Regions / China
China wants Taiwan, Taiwan wants independence, and Ian Williams wants you to know why Taipei has a more compelling argument than Beijing.
China wants to change its labor law in favor of workers and, according to Tim Costello, Brendan Smith, and Jeremy Brecher, foreign corporations are squawking.
The country's proposed legislation will not eliminate its labor problems.
China and Taiwan should unify, Fei-Ling Wang argues, to ensure a peaceful and democratic China.
Beijing is wooing Southeast Asia. Washington can either try to break up the relationship, writes Evelyn Goh, or work out a more peaceable ménage a trois.
In his introduction to the series 'China: What's the Big Mystery?' John Feffer tries to answer the riddle of congagement.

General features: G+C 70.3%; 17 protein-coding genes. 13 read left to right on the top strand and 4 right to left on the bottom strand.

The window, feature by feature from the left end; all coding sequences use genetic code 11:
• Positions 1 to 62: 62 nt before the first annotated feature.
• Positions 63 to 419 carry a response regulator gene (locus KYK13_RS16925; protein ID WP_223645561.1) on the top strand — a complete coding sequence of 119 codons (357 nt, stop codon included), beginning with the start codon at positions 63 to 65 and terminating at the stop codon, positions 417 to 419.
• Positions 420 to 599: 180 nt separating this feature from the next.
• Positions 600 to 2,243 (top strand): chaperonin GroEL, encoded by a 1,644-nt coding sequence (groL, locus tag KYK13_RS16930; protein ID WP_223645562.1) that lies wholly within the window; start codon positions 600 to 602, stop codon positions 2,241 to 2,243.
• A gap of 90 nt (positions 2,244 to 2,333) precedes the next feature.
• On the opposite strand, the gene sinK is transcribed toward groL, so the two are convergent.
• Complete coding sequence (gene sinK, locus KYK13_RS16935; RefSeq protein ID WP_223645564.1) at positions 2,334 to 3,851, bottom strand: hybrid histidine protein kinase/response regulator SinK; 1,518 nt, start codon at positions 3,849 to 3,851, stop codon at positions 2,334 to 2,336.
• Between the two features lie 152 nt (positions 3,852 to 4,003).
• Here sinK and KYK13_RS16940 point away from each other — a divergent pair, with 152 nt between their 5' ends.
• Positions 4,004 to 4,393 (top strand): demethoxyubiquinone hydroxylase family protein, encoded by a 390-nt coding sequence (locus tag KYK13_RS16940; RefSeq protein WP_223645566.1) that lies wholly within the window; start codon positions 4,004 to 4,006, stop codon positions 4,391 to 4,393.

Are the United States and China heading toward an economic and military showdown or a peaceful convergence of interests? Two prominent China scholars, James Nolt and Bonnie Glaser, go head-to-head to answer the question.
The U.S. gets one right? The administration opposes lifting the arms embargo on China.
China and the United States are sustaining the global economy. But as FPIF columnist Walden Bello points out, this linked relationship is part of the problem, not part of the solution.
China's growing economic power and global presence coincide with severe economic and social challenges at home.